General Etiquette > Family and Children

Birthday Gift Question

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--- Quote from: sweetonsno on February 08, 2013, 12:51:26 AM ---If your hubby wants to get something for his brother, then let him get something. Remember, gift-giving benefits both the giver and the recipient. If doing something nice for his brother will give your husband joy, I think that's reason enough to let him.

--- End quote ---

Re: the bolded, if this were my husband, he would be wanting to get a gift not b/c it brought him joy, but because it was 'expected' of him, and he would be more afraid of how it would look to others if he didn't get a gift.  Of course he would never admit that, but I've seen that type of thing a lot in his family (of origin) dynamic, and dealings with his friends.  He always thinks that HE has to be the one to go along with what everyone else wants/expects, even if it doesn't necessarily make sense and even if it might inconvenience us.  Even if nobody shows that same kind of consideration for him/us.

If he's adamant about this, I would (personally) offer to buy the present, and have it be a little token something, like maybe a gadget of some type (I'd worry about my DH going overboard).  Or, since you said you'd be able to cook something, could you maybe give him a healthy serving of some baked goods that you know he likes?  Maybe stress when you give it to him that you know he loves these SuperDelicious cookies, so you made some just for him for his birthday, and he should be sure to hide them so he can keep them all for himself.  That way you're still making something, but you're not outright buying him a birthday present, and you don't show up emptyhanded, which is what your DH wants to avoid, if I'm guessing right.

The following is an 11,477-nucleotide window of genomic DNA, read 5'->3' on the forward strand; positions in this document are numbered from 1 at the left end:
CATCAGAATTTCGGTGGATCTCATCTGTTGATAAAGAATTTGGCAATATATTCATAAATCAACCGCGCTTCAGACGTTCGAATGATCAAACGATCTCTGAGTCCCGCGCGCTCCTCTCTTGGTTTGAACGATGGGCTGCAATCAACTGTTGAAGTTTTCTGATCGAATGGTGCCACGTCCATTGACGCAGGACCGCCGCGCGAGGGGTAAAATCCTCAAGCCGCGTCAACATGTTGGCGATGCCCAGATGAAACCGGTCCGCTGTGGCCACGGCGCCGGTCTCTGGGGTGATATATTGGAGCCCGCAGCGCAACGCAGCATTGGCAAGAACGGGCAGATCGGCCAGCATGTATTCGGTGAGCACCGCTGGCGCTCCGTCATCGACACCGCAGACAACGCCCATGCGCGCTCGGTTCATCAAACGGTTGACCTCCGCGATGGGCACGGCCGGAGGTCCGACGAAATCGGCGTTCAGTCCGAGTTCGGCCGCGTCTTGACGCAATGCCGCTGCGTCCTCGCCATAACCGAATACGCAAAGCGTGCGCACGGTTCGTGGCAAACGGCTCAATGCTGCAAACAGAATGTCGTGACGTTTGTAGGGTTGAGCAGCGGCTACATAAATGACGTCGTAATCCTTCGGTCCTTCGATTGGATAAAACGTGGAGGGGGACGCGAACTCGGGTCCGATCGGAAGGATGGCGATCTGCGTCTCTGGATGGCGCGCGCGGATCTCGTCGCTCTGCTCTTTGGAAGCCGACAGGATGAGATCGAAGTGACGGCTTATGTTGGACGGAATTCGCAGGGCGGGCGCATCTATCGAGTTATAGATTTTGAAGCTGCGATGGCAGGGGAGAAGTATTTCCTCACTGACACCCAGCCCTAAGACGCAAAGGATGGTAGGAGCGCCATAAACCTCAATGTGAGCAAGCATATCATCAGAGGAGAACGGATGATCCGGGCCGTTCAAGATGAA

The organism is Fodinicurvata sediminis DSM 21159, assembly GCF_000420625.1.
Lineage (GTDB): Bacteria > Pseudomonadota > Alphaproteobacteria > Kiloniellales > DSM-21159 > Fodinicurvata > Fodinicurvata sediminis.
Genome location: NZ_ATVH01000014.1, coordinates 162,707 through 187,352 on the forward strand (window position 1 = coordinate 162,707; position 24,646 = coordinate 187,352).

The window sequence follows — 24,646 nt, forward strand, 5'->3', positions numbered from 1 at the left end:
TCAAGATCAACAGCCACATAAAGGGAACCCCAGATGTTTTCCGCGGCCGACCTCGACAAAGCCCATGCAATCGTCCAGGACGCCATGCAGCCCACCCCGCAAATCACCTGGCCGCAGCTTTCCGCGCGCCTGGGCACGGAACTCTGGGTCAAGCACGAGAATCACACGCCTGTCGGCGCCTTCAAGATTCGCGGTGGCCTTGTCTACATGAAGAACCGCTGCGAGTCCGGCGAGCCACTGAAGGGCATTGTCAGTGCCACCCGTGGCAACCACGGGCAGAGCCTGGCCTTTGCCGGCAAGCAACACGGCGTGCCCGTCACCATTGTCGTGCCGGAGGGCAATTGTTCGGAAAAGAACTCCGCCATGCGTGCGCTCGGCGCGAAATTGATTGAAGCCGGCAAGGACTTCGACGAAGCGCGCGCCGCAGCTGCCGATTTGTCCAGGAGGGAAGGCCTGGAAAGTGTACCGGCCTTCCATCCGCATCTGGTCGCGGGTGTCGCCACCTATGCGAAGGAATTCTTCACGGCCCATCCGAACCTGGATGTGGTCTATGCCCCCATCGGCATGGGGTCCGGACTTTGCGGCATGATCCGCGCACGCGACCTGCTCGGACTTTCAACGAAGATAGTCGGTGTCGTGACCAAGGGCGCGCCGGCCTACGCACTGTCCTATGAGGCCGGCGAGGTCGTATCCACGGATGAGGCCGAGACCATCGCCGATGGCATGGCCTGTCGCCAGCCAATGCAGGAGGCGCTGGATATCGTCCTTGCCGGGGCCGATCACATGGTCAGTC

I get the reciprocity really would have been nice if they'd at least brought a card to your hubby's birthday last year.  They kind of set a precedent by coming to your DH's party emptyhanded.  And a lot of times on this board, I've seen the advice to not give the present, and then if questioned, just say in a puzzled tone "Oh, I thought we weren't exchanging presents for birthdays anymore."

Like I said, I'm just going by what I would do if this was me/my DH.  Feel free to ignore if your situation is different.

If your husband wants to get his brother a gift I don't see why you would try to stop him.  Provided that he doesn't have something expensive in mind that would interfere with your budget I wouldn't even think he'd have to mention it to you at all.  It's his brother. 

These are always tough questions, because it depends on the norms in your family or group.  I have never brought a gift to an adult birthday celebration, but that's because it's just not done with my peeps.

I do agree with auntmeegs that if your motivation is a tit for tat thing, this seems a little petty if your DH wants to buy his bro a gift.  In that case, just let him.


--- Quote from: kudeebee on February 07, 2013, 11:15:41 PM ---I would not offer a food dish unless asked.  Buy a card and take that.

--- End quote ---

That is what I would do.

If your DH wants to give his brother a gift, by all means let him.

It doesn't have to be expensive. It can be something clever and personal but inexpensive - perhaps related to an interest or hobby the brother has, or his favorite sports team (or beer!).

I would let your DH handle this. It will mean a lot to his brother.


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